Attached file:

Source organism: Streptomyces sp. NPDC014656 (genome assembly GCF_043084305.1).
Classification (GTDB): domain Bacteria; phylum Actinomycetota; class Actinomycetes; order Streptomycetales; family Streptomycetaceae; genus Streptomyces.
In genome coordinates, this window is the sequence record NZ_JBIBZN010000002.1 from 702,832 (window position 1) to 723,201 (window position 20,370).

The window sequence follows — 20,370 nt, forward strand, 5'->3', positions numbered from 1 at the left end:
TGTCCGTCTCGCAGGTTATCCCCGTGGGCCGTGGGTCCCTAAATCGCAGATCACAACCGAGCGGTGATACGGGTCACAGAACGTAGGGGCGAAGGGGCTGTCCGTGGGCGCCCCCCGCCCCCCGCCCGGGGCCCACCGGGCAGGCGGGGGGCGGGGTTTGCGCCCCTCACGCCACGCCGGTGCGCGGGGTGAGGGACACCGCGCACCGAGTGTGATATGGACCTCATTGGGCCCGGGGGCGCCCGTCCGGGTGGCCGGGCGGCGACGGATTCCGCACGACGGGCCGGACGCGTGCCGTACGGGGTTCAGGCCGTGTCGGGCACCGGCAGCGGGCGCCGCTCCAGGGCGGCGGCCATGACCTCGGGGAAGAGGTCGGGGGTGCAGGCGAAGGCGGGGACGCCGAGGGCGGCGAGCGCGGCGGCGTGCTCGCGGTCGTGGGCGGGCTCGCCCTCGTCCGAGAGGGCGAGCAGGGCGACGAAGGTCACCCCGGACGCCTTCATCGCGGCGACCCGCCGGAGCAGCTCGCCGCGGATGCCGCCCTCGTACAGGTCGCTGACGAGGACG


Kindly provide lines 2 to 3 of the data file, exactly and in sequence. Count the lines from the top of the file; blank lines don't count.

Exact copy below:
Classification (GTDB): domain Bacteria; phylum Actinomycetota; class Actinomycetes; order Streptomycetales; family Streptomycetaceae; genus Streptomyces.
In genome coordinates, this window is the sequence record NZ_JBIBZN010000002.1 from 702,832 (window position 1) to 723,201 (window position 20,370).